GWANGJU, Jan. 6 (Yonhap) -- Former President Chun Doo-hwan will not attend a court hearing on a defamation case related to claims made in his memoir due to cold and high fever, his lawyer said Sunday.
"He is unable to go out because he has a bad cold with a fever of 39 degrees Celsius. He cannot travel to Gwangju to stand trial," the lawyer, Chung Joo-gyo, told Yonhap News Agency by the phone. "He is old, has a high fever and doesn't eat well, so I explained the situation to the court and prosecution by phone on Thursday and sent a letter requesting the date for the court hearing to be changed."
The lawyer stressed that the former president is just sick and has no intention of evading the hearing.
The hearing was set to take place at the Gwangju District Court on Monday at 2:30 p.m.
The 87-year-old Chun, who served as president from 1980 to 1988, was indicted in May on charges that his memoir defamed victims of his 1980 crackdown on a pro-democracy revolt in Gwangju.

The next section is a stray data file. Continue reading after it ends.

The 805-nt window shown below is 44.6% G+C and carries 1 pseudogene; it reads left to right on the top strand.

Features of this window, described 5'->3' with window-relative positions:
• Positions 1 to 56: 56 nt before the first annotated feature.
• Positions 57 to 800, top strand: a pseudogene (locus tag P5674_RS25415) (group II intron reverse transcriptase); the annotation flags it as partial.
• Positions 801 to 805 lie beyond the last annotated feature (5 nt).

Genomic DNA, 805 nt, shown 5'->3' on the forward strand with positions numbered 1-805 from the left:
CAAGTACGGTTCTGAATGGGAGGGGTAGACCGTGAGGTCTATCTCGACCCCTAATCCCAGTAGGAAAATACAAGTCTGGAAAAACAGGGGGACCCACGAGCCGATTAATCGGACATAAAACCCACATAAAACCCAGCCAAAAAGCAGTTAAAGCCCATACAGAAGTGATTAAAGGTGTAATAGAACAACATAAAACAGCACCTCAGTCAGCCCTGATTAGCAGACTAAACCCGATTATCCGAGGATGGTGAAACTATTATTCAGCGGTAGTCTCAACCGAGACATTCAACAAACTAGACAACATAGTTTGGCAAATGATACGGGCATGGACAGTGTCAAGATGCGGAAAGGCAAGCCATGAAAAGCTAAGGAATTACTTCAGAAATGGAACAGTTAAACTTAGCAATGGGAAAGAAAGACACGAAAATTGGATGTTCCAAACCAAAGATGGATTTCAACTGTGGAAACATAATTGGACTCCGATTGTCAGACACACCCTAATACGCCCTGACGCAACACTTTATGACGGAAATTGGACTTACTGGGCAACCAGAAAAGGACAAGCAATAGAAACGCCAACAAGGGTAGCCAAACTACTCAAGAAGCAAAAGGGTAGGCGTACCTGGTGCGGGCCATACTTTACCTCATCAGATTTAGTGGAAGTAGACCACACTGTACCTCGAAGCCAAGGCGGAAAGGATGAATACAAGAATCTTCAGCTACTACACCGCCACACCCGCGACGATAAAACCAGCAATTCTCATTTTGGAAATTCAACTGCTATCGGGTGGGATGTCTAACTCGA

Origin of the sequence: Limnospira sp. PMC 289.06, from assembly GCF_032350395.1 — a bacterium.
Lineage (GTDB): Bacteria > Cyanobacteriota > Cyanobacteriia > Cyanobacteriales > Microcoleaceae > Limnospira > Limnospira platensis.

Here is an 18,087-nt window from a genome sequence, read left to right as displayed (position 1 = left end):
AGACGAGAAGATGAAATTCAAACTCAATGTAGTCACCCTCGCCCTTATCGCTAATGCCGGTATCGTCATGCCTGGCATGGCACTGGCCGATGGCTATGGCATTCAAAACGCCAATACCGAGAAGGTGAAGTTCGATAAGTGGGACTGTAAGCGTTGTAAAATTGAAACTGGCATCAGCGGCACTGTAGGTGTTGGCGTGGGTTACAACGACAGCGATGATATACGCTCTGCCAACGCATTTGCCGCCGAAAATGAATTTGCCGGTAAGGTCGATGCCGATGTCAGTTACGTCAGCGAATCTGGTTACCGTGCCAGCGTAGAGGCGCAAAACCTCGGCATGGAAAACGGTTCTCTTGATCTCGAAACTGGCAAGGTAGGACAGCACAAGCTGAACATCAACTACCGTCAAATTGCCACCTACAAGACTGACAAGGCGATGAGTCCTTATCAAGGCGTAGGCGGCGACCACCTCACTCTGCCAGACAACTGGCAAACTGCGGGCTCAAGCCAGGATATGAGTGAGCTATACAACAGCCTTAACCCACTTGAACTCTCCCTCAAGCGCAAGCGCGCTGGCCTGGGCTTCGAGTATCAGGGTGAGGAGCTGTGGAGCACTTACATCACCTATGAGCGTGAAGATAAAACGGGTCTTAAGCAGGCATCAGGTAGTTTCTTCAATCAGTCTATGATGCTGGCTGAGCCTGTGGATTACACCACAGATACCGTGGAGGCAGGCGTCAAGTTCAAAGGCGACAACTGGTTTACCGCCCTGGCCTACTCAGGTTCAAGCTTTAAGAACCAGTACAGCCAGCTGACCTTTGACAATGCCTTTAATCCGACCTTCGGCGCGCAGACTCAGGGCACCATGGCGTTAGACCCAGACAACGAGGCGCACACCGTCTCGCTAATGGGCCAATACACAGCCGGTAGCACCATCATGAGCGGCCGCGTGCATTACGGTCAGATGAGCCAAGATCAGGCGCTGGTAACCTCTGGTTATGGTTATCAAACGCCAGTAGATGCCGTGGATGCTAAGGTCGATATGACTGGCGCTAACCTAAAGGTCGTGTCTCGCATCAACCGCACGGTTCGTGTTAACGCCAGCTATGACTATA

The former president was accused of libeling activist priest Cho Chul-hyun, who said he witnessed the military firing at citizens from helicopters during the bloody suppression of the protests against Chun's rule. Chun denied the claim in his memoirs published in 2017. He called Cho "Satan wearing a mask" and claimed what he said was a flat-out lie. Prosecutors began an investigation after a relative of Cho filed a complaint. If convicted, Chun could face up to two years in prison or up to 5 million won (US$4,550) in fines.
The first court hearing for Chun was scheduled to be held in Gwangju on Aug. 27 but was cancelled because he didn't show up, citing his Alzheimer's disease.
The former president then filed a petition demanding that the jurisdiction of his case be changed to Seoul from Gwangju where he "cannot be treated fairly." But the petition was not accepted.
An official with the Gwangju District Court said the court will decide whether to take him into custody after watching he actually does not attend Monday's hearing and reviewing the reason.
The former Army general seized power in a 1979 coup and ruled the country until early 1988. He was sentenced to death in 1996 for treason and bribery. His sentence was reduced to life imprisonment by the highest court, and he was released in December 1997 on a presidential pardon.